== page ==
It has genuinely been fascinating to spend the last two days discussing international tax and it's relationship to the funding of developing countries over the last two days at a workshop at the Institute of Development Studies at the University of Sussex.
There is one assumption that we all seem to share is that corporation tax is an essential part of the tax system and as far as I can tell that is because the belief is widespread that this tax is paid by the companies themselves and the incidence of the tax falls on capital.
We need to say this, often. In the last week there has been an OpEd in the New York Times calling for the abolition of corporation tax. Oxford University has a centre for business taxation which seems to be largely dedicated to this argument. These arguments are based on a myth that has been created, deliberately and purposively I am sure, that corporation tax is not paid by the companies themselves but do instead, and without any reasonable economic support, say that the tax is actually really a burden on company employees. The aim is obvious: those who own shares in large companies (in particular) are subtly but very deliberately campaigning to have the tax they pay at source on their income earned as a result of that ownership scrapped which would then give them an enormous opportunity to defer tax on that income almost indefinitely.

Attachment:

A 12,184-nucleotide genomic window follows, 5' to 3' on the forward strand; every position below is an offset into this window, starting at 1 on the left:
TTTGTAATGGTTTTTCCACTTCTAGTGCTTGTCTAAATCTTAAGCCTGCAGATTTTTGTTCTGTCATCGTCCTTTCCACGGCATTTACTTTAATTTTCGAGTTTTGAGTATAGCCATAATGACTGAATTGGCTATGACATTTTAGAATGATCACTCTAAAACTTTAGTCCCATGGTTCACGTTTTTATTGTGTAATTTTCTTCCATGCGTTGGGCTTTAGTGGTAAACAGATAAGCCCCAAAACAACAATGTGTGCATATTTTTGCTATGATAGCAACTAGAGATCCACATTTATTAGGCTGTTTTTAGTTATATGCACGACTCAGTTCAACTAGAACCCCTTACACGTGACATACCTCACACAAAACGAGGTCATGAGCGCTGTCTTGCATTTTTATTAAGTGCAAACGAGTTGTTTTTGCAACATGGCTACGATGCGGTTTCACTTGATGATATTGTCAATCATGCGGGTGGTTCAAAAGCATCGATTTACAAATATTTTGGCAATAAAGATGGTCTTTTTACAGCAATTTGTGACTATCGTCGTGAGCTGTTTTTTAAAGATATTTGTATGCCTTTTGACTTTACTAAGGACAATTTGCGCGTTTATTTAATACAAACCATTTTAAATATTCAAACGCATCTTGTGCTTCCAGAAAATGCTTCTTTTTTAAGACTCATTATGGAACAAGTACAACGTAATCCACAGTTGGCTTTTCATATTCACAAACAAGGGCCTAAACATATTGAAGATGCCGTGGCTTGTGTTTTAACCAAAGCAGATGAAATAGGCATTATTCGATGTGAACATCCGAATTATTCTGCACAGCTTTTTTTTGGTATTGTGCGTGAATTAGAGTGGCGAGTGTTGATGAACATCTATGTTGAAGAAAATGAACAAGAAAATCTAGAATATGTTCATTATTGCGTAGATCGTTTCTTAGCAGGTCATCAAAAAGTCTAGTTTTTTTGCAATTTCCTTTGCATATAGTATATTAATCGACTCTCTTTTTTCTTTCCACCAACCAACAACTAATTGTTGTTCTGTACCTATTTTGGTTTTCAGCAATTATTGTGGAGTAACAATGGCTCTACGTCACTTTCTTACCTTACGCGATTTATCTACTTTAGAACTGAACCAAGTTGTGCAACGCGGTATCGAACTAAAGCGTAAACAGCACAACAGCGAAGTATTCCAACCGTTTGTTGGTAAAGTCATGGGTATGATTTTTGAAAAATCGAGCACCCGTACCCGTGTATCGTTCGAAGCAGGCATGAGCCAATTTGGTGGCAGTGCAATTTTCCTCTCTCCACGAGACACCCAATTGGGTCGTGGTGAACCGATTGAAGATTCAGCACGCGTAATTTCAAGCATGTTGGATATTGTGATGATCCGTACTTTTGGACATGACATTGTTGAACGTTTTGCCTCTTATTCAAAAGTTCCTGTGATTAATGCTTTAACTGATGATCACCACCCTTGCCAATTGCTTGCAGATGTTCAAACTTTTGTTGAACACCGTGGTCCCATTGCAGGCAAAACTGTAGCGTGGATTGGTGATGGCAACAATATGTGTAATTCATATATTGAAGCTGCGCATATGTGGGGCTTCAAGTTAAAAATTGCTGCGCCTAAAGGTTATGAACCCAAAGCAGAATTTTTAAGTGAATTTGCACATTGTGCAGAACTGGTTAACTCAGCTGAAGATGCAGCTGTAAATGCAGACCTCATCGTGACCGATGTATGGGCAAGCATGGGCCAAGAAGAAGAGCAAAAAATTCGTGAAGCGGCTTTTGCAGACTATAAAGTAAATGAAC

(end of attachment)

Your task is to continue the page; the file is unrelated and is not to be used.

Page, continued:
What those who promote such arguments appear to ignore is the consequence of their actions. Arguing that there should be no corporation tax undermines the credibility of our income tax which could then be readily and easily avoided.
Worse, those developing countries that are much more heavily dependent upon corporation tax as an income source than developing countries (and that is most of them) will have that opportunity undermined because, as is still all too obviously the case, shifting profits to low and no tax states is all too easy.
In both cases the outcome of an abolition of corporation tax would be a shift of the tax burden onto those less able to pay, or the denial of services to those who really need them, and for whom they are absolutely essential.
Again, that is not chance; that is deliberate. The argument about abolishing corporation tax is not about economics and nor is it about economy recovery, job creation or anything else (major corporations already having hundreds of billions of spare cash available for this purpose). It is actually about ideology and the real desire of a few to redistribute wealth upwards. That is all this debate is about. And we should name it for that.